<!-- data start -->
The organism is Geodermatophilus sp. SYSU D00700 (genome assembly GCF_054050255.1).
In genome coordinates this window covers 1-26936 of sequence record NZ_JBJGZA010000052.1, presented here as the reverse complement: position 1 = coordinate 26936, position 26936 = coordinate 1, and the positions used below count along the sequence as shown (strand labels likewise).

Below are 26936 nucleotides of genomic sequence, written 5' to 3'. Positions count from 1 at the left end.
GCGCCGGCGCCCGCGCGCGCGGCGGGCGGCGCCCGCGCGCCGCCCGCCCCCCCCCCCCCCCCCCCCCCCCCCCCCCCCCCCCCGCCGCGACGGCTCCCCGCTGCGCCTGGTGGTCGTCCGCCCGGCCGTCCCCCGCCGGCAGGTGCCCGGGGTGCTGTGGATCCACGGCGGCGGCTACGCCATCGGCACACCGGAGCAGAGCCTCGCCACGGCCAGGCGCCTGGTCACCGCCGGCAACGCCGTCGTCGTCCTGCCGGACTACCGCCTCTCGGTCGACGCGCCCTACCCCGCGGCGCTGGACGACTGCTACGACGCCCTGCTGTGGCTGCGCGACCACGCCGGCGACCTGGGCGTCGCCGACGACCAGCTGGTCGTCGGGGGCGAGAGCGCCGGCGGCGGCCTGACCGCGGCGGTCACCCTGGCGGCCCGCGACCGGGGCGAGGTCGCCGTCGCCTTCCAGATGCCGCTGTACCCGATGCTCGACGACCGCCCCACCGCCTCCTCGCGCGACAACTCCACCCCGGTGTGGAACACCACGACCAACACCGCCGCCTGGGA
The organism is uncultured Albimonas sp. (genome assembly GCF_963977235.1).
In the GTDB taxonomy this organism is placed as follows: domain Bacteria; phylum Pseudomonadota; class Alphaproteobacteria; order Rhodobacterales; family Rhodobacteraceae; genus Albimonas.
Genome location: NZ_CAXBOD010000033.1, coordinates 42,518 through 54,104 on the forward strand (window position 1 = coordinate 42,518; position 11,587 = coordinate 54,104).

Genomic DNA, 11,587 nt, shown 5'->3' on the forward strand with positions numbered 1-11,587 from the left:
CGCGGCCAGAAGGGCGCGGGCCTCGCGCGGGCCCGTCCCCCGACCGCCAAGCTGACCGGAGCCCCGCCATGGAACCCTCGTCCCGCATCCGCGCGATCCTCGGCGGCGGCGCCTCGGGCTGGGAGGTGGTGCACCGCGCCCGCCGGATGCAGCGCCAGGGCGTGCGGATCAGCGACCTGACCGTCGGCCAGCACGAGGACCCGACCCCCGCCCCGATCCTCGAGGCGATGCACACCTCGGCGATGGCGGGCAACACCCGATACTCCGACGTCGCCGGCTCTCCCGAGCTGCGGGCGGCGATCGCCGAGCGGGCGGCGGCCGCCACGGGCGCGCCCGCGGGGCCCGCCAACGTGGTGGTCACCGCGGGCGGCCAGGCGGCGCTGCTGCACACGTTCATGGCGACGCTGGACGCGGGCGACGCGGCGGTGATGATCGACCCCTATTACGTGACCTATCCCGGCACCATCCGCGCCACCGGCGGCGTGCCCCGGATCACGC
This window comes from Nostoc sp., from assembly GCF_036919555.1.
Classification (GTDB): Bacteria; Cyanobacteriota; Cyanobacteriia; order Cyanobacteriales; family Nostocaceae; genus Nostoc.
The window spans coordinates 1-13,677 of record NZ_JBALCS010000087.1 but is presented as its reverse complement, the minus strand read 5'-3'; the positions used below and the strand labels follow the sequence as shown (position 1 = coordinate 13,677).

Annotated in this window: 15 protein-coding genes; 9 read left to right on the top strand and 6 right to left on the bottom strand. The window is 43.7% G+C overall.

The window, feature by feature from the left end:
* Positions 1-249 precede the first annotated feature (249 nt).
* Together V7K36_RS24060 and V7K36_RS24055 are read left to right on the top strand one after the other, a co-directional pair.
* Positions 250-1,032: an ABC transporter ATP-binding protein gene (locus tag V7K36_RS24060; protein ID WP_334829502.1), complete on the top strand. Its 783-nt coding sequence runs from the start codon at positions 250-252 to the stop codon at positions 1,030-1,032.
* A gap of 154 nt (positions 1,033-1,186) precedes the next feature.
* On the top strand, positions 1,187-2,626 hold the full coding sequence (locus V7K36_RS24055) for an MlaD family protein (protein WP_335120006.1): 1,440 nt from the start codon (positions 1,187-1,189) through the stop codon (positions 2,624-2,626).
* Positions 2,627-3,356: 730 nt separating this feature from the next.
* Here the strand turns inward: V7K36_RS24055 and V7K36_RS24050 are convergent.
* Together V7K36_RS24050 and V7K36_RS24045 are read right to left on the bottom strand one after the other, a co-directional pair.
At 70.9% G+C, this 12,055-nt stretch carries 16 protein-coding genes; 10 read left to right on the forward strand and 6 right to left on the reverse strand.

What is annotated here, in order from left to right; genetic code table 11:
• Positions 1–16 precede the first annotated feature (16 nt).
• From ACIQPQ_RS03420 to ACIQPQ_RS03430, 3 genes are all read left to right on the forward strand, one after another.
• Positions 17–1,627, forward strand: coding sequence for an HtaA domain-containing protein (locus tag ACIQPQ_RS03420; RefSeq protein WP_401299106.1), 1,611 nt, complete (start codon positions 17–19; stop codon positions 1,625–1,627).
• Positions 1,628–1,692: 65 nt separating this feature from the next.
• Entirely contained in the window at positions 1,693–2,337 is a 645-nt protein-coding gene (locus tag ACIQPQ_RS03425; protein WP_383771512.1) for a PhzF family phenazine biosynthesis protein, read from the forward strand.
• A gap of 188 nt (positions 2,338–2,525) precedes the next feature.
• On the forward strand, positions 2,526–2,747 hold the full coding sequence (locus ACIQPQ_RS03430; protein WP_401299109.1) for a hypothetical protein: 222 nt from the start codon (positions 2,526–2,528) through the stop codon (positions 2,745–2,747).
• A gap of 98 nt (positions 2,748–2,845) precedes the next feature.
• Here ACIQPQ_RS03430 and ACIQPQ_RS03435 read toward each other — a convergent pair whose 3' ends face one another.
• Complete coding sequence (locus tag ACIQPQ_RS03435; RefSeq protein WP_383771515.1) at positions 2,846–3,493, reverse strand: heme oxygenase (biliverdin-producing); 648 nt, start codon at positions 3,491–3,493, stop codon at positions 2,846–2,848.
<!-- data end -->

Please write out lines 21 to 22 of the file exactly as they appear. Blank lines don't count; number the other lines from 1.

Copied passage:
* Here the strand turns inward: V7K36_RS24055 and V7K36_RS24050 are convergent.
* Together V7K36_RS24050 and V7K36_RS24045 are read right to left on the bottom strand one after the other, a co-directional pair.